Song Of Solomon Essays

It is a composition of color that heralds Milkman's birth, protects his youth, hides its purpose, and through which he must burst (through blue Buicks, red tulips in his waking dream, and his sisters’ white stockings, ribbons, and gloves) before discovering that the gold of his search is really Pilate’s yellow orange and the glittering metal of the box in her ear." There’s a lot going on there!

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She wants you to confront them with your eyes open.

The idea of crossing over a threshold into this space of awareness is addressed in the e-reading article "Unspeakable Things Unspoken: The Afro-American Presence in American Literature." As I mentioned earlier, although the essay is complicated in places, it is well worthwhile for a better understanding of how Morrison views American Literature and her place within it.

Giselle in the US/American context is very unique, but in Trinidad, which is where my family is from, Giselle was a name like Jennifer of the early 1970s—everyone had that name.

Walking down the street there, if I'm visiting family and someone yells out "Giselle," I'm always turning around thinking it must be me, having grown up in New Jersey, but six people will turn around.

To review: Morrison begins "Unspeakable Things" by talking about literary canons. It is somehow separate from them and they from it, and …

She observes that “There is something called American literature that, according to conventional wisdom, is certainly not Chicano literature, or Afro-American literature, or Asian-American, or Native American, or . this separate confinement, be it breached or endorsed, is the subject of a large part of these debates.” (1) In many ways, Morrison’s fiction has acted as a bridge between Black writing and the American literature that for years was taught only as works by dead white male authors.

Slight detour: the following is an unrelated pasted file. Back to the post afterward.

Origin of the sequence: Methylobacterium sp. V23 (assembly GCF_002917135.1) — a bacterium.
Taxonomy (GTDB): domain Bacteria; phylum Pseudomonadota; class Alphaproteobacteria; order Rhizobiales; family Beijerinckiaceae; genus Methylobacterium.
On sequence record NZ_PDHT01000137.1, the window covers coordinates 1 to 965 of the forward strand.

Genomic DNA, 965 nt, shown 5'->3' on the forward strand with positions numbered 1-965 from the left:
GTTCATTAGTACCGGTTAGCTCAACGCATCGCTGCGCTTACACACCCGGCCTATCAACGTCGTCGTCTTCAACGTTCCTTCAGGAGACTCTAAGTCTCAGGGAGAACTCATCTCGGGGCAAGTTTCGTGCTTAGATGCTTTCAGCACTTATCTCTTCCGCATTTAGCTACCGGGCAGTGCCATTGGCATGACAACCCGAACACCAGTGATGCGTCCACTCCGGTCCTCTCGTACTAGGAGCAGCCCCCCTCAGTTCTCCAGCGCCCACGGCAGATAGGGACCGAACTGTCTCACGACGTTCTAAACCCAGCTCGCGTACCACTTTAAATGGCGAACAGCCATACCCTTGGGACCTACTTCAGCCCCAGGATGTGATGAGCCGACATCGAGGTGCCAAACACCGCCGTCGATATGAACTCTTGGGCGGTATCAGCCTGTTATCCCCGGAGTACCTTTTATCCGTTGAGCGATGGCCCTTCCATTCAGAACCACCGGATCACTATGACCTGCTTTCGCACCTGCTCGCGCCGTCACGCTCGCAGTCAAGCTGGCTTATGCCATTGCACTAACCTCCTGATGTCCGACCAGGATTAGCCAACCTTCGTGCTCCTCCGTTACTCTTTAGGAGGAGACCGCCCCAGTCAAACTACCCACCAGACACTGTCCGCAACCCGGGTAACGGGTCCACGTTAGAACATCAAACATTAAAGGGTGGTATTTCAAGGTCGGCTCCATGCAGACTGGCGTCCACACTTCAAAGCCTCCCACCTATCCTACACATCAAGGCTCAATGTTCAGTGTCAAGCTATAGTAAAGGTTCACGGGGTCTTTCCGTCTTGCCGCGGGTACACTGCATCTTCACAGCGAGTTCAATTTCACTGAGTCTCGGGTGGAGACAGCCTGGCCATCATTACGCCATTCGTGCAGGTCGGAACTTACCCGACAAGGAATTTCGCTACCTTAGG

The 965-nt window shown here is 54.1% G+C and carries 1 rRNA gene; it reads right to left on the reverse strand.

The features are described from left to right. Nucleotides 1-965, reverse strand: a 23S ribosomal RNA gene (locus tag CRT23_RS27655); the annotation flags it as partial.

In this light, I’d like to begin with the theme of names and naming in the novel. It seems to me that you're talking about a struggle—the individuality that your first name is supposed to give you but that you didn't get. I shortened my name to Art, a form my older sister and mother have never used and never will. Giselle Anatol: Names and ancestry show your position in a line of people and illustrate the idea of your parents, or whoever names you, wanting to connect you to others; however, you were determined to find your individuality. You were talking about “Dobratz” and how that connects you to a specific cultural and ethnic group. A name like Steinberg is identifiable as a Jewish last name.

There is a tension between belonging to a group and seeking a sense of one’s own self. But you’ve allowed us to weave migratory, national, and ethnic histories in. Participant: I have the same thing, a name connecting to my ethnicity. It was supposedly shortened from the name “Von Rykenberg” when my ancestors came.

So I belong to an ethnic or cultural group in one context, but my individuality is highlighted in another.

In terms of my surname, all of the Anatols in Trinidad are closely related.

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